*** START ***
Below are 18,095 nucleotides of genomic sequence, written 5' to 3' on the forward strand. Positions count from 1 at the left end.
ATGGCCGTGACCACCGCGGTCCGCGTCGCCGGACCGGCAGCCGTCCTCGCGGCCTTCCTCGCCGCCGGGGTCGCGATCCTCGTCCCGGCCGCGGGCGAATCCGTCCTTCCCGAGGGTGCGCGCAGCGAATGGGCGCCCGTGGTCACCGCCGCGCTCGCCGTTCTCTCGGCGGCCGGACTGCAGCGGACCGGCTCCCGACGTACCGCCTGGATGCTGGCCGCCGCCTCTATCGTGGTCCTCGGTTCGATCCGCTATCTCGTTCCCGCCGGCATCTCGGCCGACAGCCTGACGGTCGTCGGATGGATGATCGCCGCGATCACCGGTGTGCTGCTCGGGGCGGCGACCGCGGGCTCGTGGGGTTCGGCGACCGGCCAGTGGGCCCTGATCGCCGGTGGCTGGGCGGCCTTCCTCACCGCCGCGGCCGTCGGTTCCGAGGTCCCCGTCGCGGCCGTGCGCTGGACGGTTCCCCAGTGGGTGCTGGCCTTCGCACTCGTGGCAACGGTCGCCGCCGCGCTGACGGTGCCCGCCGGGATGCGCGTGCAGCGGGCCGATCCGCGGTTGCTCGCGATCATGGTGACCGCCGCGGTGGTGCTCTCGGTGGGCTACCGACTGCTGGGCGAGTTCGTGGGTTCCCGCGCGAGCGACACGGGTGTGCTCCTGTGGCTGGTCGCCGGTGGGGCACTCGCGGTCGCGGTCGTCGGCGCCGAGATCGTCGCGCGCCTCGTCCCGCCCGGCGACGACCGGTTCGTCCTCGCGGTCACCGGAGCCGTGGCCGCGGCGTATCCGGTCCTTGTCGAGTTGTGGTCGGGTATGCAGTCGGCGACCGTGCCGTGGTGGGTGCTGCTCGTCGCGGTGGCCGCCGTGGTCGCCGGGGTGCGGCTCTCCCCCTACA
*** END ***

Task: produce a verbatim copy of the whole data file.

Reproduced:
Below are 18,095 nucleotides of genomic sequence, written 5' to 3' on the forward strand. Positions count from 1 at the left end.
ATGGCCGTGACCACCGCGGTCCGCGTCGCCGGACCGGCAGCCGTCCTCGCGGCCTTCCTCGCCGCCGGGGTCGCGATCCTCGTCCCGGCCGCGGGCGAATCCGTCCTTCCCGAGGGTGCGCGCAGCGAATGGGCGCCCGTGGTCACCGCCGCGCTCGCCGTTCTCTCGGCGGCCGGACTGCAGCGGACCGGCTCCCGACGTACCGCCTGGATGCTGGCCGCCGCCTCTATCGTGGTCCTCGGTTCGATCCGCTATCTCGTTCCCGCCGGCATCTCGGCCGACAGCCTGACGGTCGTCGGATGGATGATCGCCGCGATCACCGGTGTGCTGCTCGGGGCGGCGACCGCGGGCTCGTGGGGTTCGGCGACCGGCCAGTGGGCCCTGATCGCCGGTGGCTGGGCGGCCTTCCTCACCGCCGCGGCCGTCGGTTCCGAGGTCCCCGTCGCGGCCGTGCGCTGGACGGTTCCCCAGTGGGTGCTGGCCTTCGCACTCGTGGCAACGGTCGCCGCCGCGCTGACGGTGCCCGCCGGGATGCGCGTGCAGCGGGCCGATCCGCGGTTGCTCGCGATCATGGTGACCGCCGCGGTGGTGCTCTCGGTGGGCTACCGACTGCTGGGCGAGTTCGTGGGTTCCCGCGCGAGCGACACGGGTGTGCTCCTGTGGCTGGTCGCCGGTGGGGCACTCGCGGTCGCGGTCGTCGGCGCCGAGATCGTCGCGCGCCTCGTCCCGCCCGGCGACGACCGGTTCGTCCTCGCGGTCACCGGAGCCGTGGCCGCGGCGTATCCGGTCCTTGTCGAGTTGTGGTCGGGTATGCAGTCGGCGACCGTGCCGTGGTGGGTGCTGCTCGTCGCGGTGGCCGCCGTGGTCGCCGGGGTGCGGCTCTCCCCCTACA